Party Crashers. One-party rule goes the way of vinyl records—slowly but surely out. Opposition parties do the impossible: Win in Japan. Take a governorship in Mexico. Exist in (parts of) Eastern Europe. Who knows, there may soon be Republicans in Massachusetts.
Legal Disobedience. Antiapartheid activists exploit legal loopholes to further integration and free speech. A group of blacks and whites takes a dip in a Johannesburg municipal pool—establishing that there's no law against integrated swimming, only a law permitting such a law. Journalists publish photos of and statements by Nelson Mandela. Since its own propaganda does the same, the government backs down when challenged. Parts of the ANC's Freedom Charter appear on t-shirts and in newspapers.
Plan of Steel. Bush announces an end to steel quotas but, wimp that he is, postpones it until 1992. Better late than never. By one estimate, the quotas have saved 17,000 steel-industry jobs over the last five years—at a cost of 52,000 jobs in other business sectors.
Uncommon Valor. A few Democratic lawmakers prove notably resistant to the virus of economic populism. One group splits with party demogogues to support a cut in the capital gains tax. The result: less jaw-flapping overall about giveaways to the rich, more consideration of what a cut would do for the economy. Also brewing is support for a higher Earned Income Tax Credit, which directly targets the working poor, and less emphasis on the minimum wage.
Reefer Madness. Castro is shocked, shocked to find drug smugglers among his officers. Those naughty officers have got to go. Castro wants to join the noble U.S. drug war. Honestly, some journalists and politicians will believe anything if drugs are involved. What's next—a brave Chinese campaign against opium peddlers in Tiananmen Square?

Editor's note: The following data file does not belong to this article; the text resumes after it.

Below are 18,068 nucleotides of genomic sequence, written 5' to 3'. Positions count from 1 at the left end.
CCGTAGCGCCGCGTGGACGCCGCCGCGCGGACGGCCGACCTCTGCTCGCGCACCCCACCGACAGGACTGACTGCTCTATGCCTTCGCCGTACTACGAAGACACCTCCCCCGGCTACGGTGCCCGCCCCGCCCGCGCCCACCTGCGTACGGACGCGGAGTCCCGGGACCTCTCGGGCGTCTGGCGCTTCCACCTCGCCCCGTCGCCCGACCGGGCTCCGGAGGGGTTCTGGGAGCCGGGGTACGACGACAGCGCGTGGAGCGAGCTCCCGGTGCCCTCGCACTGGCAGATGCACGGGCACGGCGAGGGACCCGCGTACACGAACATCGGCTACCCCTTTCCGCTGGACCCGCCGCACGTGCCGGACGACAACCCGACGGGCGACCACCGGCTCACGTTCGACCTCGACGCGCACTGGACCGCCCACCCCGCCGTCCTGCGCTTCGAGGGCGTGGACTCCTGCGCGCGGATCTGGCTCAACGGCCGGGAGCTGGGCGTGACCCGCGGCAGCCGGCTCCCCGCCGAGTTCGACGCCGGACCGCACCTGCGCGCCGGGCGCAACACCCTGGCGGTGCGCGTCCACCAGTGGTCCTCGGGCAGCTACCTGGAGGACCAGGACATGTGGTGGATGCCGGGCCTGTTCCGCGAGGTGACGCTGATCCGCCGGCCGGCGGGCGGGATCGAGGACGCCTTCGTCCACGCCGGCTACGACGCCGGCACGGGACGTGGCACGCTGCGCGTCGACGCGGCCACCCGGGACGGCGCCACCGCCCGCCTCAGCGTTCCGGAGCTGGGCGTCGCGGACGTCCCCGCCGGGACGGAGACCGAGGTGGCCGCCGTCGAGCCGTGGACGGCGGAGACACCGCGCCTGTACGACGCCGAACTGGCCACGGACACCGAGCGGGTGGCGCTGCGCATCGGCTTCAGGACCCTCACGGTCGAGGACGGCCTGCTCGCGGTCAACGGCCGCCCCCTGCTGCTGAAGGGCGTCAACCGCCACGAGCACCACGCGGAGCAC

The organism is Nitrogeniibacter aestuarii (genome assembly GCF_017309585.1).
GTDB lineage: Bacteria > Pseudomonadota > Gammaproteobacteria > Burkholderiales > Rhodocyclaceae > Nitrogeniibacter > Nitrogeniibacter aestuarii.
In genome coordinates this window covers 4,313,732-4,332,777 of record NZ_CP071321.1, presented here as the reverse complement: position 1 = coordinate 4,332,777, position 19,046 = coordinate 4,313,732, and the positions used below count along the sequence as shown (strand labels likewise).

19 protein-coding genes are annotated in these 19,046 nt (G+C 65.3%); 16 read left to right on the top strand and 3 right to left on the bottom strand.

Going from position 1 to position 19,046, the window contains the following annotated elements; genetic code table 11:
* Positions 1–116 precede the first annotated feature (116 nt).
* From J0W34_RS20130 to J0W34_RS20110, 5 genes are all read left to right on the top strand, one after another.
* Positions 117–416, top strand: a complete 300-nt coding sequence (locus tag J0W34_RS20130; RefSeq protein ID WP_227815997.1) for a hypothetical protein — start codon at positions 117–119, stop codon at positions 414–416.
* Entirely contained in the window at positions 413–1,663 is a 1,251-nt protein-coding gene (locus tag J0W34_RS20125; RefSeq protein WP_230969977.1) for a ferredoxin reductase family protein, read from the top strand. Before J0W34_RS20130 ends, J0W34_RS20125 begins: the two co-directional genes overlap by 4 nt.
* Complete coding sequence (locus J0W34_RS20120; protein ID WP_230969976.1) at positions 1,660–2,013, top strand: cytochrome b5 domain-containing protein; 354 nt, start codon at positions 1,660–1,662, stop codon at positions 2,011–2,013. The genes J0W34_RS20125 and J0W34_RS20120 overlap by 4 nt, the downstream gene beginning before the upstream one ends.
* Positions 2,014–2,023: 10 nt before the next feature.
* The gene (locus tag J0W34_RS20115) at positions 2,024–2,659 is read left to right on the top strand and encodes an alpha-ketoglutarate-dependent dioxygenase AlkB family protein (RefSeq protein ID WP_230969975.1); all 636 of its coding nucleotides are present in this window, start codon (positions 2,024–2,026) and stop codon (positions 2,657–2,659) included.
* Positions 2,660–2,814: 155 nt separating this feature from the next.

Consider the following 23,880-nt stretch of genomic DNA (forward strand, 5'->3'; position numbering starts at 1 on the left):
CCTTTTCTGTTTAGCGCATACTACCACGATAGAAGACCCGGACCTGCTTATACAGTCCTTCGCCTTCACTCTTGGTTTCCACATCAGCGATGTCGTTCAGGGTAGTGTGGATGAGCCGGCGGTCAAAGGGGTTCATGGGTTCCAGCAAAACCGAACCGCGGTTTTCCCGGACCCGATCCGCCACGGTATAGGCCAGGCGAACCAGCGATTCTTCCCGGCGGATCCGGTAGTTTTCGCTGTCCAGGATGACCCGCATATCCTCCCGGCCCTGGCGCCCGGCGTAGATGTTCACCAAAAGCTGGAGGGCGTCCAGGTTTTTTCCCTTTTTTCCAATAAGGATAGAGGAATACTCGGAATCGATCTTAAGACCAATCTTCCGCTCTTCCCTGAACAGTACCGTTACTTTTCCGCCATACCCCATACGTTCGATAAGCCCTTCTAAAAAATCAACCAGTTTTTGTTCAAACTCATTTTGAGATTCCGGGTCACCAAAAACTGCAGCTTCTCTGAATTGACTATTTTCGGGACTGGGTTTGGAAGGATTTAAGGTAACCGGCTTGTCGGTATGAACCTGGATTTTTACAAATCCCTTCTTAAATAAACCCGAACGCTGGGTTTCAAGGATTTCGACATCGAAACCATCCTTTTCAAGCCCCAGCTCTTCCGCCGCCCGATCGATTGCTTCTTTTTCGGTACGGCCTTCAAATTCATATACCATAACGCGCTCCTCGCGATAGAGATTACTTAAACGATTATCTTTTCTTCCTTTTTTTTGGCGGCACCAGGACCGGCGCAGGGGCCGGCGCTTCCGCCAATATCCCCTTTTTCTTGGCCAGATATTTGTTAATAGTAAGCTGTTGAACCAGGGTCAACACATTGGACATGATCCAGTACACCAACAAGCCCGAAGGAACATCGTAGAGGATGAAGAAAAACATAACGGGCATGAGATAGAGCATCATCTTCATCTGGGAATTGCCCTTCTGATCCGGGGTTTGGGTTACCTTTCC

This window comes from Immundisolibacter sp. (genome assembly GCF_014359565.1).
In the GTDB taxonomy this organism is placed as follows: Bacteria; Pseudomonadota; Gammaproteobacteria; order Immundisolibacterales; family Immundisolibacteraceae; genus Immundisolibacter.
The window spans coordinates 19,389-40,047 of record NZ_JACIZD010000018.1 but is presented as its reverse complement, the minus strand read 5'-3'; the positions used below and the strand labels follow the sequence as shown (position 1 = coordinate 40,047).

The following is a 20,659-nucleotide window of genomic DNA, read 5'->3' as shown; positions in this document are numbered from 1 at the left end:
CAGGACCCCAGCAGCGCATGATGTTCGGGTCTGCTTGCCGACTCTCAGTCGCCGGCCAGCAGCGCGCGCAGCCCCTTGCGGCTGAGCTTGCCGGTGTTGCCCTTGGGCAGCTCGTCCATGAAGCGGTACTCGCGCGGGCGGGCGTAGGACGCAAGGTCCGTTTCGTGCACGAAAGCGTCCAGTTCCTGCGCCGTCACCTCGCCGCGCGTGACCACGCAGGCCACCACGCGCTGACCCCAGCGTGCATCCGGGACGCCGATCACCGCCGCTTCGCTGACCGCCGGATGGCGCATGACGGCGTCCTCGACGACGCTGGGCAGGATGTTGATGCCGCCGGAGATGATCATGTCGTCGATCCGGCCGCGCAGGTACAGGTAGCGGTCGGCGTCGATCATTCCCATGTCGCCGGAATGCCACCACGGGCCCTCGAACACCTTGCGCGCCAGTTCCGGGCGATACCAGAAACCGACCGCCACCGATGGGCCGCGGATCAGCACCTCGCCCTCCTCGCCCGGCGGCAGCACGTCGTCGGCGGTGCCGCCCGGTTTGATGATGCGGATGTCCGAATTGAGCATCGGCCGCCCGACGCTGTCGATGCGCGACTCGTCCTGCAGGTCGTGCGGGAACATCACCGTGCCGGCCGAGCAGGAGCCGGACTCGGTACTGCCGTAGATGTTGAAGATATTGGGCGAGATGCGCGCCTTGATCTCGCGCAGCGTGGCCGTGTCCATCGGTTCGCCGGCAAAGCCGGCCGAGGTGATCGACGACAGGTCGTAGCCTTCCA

Binding Contracts. Big government types use the HUD scandals to attack privatization, deregulation, and the free market. This is wrong but effective. Lavishing government money on business does not a free market make, but free-market advocates have too often equated handing out contracts with cutting back government. It's time we started making distinctions.
Time Served. New York State considers requiring all attorneys to perform 20 hours a year of pro bono service in exchange for the right to practice their profession. The New York Times raves about the proposed draft, attacking "affluent lawyers [who] balk at making even a modest contribution to equal justice." Who knows, maybe those securities lawyers would indeed make great tenant advocates. And maybe the Times will support a law requiring editorialists to write press releases for indigent entrepreneurs.
Textbook Case. California wants to smarten up its textbooks. Now we see how they got dumbed down. Everybody has a complaint. First, the publishers griped that interesting history books are too hard to produce. Now the creationists demand biblical teachings in the science books. Just wait till the feminists weigh in. This is what happens when you make one curriculum fit all.
This article originally appeared in print under the headline "Balance Sheet".